Interspersing classical forms of music with a contemporary electronic edge, support act and Numan-backing band member Chris Payne is an inspired choice, shuddering the Royal Concert Hall’s foundations with songs such as Would Vivaldi Have Liked Electro? and the co-penned Visage pop hit Fade To Grey.
Whereas Payne stands inert behind an Apple-lit laptop or play violin, the purple-lit and smoky scuzz-bombed stage which greets Numan and his four band members is a borderline pageant, filled with costumes, sounds, shapes, and smells.
Scratchy, threatening and entirely on a knife-edge, last year’s Ghost Nation is a swaggering start to proceedings, swiftly followed by Metal from 1979’s The Pleasure Principle album. It quickly becomes apparent that tonight’s host is equally willing to reach out to his original fans just as much as he is out to cement his reputation among the younger segment of the audience.
Affected tai-chi dancing from Numan and his equally erratic band, coupled with a spirited, young orchestra keeps energy high throughout a set which includes Bed of Thorns, Pray For The Pain You Serve, and fans’ favourite Down In The Park. In the latter, the frontman breaks from his own spell to share some laughter with the Skaparis conductor after an initial stop-start to the song.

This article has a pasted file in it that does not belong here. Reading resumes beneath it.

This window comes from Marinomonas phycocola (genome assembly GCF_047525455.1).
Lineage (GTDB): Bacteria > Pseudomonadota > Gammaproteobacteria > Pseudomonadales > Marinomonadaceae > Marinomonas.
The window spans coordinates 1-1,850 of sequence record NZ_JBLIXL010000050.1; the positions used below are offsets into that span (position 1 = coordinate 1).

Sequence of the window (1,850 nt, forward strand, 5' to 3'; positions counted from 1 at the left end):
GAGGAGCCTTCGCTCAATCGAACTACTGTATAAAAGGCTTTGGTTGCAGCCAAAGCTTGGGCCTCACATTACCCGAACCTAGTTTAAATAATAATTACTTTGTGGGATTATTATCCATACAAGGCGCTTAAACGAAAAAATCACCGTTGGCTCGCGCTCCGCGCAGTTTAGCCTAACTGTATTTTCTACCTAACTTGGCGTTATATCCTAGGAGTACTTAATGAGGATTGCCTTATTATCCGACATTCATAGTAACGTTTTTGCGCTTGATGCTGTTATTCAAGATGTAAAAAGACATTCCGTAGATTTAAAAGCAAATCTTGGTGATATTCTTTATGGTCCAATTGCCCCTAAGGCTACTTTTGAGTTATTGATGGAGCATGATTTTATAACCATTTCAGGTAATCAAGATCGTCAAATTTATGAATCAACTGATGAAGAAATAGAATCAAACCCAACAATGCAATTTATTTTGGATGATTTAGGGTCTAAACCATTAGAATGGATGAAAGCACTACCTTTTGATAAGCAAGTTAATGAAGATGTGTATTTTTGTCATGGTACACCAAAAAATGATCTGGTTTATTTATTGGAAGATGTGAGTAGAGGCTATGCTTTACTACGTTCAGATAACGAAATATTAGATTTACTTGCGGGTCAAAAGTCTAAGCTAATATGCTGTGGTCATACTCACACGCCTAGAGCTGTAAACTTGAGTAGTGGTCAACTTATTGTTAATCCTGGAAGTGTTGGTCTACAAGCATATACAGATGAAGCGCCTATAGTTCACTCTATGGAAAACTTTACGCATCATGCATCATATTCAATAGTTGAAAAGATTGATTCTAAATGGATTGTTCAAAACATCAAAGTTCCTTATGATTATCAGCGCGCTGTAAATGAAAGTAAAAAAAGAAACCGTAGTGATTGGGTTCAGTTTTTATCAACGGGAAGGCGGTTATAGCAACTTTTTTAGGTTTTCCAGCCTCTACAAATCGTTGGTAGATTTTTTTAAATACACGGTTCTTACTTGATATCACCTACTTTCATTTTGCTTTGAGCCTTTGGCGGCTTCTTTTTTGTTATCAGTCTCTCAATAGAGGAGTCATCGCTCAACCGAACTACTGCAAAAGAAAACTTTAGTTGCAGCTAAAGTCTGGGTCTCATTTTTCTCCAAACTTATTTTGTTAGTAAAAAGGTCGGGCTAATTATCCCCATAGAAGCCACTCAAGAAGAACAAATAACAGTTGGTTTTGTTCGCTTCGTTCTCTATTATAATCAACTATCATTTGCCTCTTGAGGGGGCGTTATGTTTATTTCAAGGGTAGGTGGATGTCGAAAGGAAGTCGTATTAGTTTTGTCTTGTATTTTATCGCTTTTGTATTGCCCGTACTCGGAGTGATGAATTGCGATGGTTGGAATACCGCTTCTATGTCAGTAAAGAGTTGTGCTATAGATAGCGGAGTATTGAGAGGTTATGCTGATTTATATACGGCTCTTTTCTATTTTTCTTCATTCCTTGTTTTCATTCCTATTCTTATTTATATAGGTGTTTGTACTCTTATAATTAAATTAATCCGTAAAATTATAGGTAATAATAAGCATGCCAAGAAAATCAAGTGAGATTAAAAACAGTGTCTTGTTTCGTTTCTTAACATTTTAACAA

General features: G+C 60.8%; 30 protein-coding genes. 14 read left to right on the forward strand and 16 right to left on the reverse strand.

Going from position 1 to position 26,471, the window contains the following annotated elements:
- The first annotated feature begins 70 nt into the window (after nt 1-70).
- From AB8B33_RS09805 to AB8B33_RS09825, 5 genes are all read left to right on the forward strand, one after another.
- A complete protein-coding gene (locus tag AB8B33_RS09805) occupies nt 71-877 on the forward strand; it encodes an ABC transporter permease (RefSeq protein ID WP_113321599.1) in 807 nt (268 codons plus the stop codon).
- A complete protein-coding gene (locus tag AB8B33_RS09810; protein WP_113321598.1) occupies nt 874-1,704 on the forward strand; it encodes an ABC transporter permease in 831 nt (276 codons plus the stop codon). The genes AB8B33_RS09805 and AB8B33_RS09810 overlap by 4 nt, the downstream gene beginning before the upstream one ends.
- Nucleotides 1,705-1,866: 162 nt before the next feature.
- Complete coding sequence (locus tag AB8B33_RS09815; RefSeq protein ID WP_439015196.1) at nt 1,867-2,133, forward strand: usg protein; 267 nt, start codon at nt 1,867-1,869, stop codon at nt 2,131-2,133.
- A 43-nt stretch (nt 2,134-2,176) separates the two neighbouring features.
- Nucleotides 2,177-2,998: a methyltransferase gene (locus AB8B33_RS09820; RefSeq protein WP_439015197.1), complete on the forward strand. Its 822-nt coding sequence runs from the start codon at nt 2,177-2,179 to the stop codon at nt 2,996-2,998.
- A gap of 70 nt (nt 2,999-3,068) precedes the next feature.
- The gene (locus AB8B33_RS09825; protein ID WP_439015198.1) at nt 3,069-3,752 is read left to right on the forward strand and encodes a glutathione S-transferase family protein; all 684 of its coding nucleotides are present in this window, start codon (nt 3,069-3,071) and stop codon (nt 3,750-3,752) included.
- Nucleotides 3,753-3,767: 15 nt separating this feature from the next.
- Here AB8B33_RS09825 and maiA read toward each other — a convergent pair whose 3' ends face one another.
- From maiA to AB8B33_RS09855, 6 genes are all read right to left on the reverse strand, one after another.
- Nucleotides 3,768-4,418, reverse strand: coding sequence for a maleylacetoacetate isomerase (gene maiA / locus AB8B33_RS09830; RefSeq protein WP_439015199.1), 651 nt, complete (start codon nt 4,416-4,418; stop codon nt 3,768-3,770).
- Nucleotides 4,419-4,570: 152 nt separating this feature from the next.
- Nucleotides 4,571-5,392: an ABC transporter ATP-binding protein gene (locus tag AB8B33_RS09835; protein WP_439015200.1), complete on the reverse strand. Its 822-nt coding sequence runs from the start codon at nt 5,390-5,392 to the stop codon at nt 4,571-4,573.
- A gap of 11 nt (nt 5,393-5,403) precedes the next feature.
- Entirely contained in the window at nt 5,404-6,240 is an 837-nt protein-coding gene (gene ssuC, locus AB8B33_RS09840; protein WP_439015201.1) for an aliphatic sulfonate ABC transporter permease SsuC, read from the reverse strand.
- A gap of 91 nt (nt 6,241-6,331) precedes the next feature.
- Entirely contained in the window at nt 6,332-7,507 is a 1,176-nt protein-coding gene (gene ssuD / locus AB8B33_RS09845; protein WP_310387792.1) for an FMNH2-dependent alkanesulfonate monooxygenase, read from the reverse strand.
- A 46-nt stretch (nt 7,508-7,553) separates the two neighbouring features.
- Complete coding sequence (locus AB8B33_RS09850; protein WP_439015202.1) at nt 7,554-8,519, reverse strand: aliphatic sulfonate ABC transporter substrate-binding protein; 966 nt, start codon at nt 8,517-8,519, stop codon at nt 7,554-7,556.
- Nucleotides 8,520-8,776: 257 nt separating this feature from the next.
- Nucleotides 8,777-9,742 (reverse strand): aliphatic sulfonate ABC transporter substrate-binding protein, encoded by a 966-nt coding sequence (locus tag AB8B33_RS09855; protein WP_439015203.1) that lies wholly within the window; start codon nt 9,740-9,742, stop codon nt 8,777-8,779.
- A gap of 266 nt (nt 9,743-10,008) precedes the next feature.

Numan already has a profound connection with his fans, but these moments of humanity also endear him to the remainder of the audience. This is apparent when his thirteen-year-old daughter Persia joins him on stage to sing impressive vocals on My Name Is Ruin and My Breathing, with Numan playfully cajoling the youngster to react to his teasing and unorthodox dancing.
Numan’s isolated poetry for the disengaged has been covered by the likes of Nine Inch Nails and Marilyn Manson, and the prog-rock spectacle of Here In The Black from 2013 is as raw and profound in its twilit message as anything else performed tonight.
However, despite being almost forty years old, Are ‘Friends’ Electric? is still the jewel in Numan’s dark crown. It remains a lofty, brash, and thunderous cacophony which still deserves the adulation it receives so many years later. It’s perhaps a good summation of the Gary Numan experience in its entirety. With a heavily stringed army behind him shooting laser arrows over the audience’s heads, Numan’s assessment that this was “the funnest thing I ever did” is blazingly apparent.
New single and closer for the night, It Will End Here, from 2018’s The Fallen EP signs off the night. One can only hope that the terminal nature of Numan’s song titles and lyrics is not a reference to the future of his clear and unequalled gift.